This decision from the Third Circuit deals with a civil rights claim filed by Township residents asserting violations of their First Amendment right to petition their government.  At issue was a Township official’s statement to the residents not to communicate with Township officials or employees after the residents’ were perceived to have threatened suit against the Township for its inaction in a dispute with the residents’ neighbors. In reversing the District Court decision, the Third Circuit found that qualified immunity applied to the Township official, because “every reasonable official” in that position would not have known that such a “no contact” email was a violation of the residents’ First Amendment rights.

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The Mirabellas were in a dispute with their neighbors over the neighbors fencing in and improving part of a public wetland that abutted both of their properties.  The wetland was owned by Montgomery Township. The Mirabellas complained to the Township, and the Township forced the neighbors to remove the fence, but eventually granted them permission to mow the open space. The Mirabellas notified the Township of their intent to sue the neighbors, and stated that the Township would be an indispensable party to such litigation. Walsh and McDonnell, members of the Township’s Board of Supervisors copied the Mirabellas on certain communications with the Township Solicitor, asserting that the Mirabellas lacked standing to bring suit and that, if suit were filed, the Township should seek sanctions against the Mirabellas for filing a frivolous claim. The Mirabellas responded almost immediately, defending their potential lawsuit.  Walsh then responded by telling the Mirabellas to direct all further communications to the Township Solicitor, and to “never contact him, the Board of Supervisors or the Township employees directly.” Walsh copied this “no contact” email to numerous Township officials, including the Board of Supervisors, Township Manager, Planning and Zoning Director, and members of the police department. The Mirabellas filed a civil rights suit against the Township and members of the Board of Supervisors for alleged violations of their First Amendment rights to free speech and to petition the government for redress of grievances. The District Court dismissed all of the Mirabellas’ claims except for their First Amendment claims against Walsh and McDonnell, and denied Walsh and McDonnell qualified immunity. Walsh and McDonnell appealed.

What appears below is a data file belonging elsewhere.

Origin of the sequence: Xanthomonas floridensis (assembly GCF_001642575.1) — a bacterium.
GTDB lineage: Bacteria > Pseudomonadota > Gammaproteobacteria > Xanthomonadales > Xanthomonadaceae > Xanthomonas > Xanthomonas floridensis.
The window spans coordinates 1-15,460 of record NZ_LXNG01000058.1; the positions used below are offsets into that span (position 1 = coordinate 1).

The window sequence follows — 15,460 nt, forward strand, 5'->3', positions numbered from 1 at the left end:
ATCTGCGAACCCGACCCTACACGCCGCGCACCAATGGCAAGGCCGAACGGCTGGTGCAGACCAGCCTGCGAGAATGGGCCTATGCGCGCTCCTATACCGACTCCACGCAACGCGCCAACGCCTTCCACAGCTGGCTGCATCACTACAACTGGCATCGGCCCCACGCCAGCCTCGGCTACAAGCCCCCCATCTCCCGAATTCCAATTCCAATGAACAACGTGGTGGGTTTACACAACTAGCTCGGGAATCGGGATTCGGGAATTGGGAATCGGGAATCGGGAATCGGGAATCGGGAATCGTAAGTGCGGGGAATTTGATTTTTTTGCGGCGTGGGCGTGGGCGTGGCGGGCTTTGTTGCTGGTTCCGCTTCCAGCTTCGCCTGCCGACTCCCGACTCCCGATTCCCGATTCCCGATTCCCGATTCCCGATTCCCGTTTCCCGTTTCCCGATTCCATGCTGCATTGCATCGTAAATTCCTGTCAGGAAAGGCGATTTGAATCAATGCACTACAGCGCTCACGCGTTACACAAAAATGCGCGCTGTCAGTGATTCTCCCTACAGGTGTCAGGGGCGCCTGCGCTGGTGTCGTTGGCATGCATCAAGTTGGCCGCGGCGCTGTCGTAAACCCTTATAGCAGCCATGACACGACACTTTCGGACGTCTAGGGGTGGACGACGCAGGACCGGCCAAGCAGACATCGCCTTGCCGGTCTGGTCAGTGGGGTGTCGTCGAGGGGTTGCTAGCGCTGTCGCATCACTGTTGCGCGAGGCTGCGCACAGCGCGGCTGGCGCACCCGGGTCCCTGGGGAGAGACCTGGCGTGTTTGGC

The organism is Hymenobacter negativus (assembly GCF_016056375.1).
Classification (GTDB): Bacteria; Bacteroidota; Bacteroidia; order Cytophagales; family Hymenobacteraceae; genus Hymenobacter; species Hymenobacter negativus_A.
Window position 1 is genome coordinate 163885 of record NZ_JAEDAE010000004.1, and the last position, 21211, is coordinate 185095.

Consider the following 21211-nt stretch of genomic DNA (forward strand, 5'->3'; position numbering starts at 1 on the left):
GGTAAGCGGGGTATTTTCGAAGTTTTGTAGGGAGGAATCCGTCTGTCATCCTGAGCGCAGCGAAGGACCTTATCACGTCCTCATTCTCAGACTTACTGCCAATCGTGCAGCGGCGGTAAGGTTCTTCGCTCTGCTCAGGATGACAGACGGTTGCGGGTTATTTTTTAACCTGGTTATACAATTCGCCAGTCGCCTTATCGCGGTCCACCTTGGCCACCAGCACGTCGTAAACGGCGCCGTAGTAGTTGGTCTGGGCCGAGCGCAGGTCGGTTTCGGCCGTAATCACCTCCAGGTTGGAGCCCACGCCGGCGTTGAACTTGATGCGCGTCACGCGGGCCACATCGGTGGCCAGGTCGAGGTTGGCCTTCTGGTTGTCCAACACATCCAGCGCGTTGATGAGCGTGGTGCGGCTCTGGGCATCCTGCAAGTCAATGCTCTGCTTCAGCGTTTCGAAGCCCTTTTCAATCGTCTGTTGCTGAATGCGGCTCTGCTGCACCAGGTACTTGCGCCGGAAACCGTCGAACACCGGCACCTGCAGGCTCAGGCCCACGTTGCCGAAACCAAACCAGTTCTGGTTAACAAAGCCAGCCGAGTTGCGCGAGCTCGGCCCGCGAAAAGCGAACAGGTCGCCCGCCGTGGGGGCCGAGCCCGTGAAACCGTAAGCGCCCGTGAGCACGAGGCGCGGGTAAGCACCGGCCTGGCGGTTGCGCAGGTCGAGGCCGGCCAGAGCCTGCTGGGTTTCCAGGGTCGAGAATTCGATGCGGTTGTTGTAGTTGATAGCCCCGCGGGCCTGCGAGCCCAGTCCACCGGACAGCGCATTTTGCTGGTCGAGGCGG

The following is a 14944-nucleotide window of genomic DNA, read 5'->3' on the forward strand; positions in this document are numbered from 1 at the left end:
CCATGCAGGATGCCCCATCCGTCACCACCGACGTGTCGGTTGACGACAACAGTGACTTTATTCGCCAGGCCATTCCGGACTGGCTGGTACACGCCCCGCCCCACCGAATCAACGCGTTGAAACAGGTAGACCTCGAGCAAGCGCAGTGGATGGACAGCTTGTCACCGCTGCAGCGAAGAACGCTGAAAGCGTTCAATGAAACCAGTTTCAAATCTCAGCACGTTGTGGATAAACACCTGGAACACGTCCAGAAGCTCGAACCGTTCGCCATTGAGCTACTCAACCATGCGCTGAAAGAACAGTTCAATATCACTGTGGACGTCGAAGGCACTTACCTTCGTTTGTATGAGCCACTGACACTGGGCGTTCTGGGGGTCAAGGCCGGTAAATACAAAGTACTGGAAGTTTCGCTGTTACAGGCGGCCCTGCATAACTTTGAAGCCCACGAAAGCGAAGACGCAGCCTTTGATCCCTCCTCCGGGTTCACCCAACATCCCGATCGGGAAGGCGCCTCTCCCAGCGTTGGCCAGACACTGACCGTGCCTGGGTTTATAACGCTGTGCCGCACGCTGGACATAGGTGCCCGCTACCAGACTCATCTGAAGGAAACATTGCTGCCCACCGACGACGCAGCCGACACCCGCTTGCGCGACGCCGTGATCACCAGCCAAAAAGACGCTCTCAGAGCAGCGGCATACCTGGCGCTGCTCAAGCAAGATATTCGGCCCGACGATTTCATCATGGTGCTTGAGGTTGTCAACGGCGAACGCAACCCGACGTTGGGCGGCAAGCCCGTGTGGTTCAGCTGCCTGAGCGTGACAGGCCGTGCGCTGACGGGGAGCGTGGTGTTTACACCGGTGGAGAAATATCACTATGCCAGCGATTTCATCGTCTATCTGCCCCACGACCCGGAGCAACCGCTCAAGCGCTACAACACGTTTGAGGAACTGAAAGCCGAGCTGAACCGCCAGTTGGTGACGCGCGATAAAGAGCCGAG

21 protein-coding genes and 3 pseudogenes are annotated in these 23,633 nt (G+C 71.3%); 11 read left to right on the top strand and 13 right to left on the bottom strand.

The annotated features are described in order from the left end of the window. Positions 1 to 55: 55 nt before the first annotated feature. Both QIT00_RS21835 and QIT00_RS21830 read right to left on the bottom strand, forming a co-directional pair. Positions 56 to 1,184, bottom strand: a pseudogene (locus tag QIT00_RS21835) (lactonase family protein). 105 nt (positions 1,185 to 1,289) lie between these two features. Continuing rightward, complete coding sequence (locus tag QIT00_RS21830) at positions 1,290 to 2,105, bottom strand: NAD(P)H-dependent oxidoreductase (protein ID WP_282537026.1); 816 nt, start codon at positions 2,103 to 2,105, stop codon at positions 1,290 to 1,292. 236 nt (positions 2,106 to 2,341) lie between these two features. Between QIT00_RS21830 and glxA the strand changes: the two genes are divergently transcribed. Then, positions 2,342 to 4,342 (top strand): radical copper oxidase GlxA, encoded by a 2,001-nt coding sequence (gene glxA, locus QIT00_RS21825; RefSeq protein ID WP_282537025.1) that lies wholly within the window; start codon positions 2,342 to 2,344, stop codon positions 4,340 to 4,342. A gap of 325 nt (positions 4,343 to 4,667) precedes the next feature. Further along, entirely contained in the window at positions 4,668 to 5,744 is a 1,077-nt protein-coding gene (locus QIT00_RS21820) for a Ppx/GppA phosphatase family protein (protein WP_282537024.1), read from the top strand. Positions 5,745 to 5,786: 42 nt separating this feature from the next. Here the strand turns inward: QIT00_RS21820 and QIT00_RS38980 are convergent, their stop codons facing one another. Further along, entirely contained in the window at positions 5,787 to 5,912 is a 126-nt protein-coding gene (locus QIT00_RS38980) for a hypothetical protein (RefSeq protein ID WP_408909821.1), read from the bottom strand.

On appeal the Third Circuit reversed the District Court’s decision, finding that although the Mirabellas had established that Walsh and McDonnell had violated their constitutional rights, those rights were not “clearly established” at the time of the challenged conduct, and thus Walsh and McDonnell were entitled to qualified immunity. Specifically, the court found that because the Mirabellas were potential litigation adversaries, “every reasonable official” in Walsh’s position would not have understood that the “no contact” email had violated the Mirabellas’ First Amendment rights.

Click here to read: Mirabella v. Villard, 2-14-cv-07368 (3d Cir. Apr. 4, 2017).

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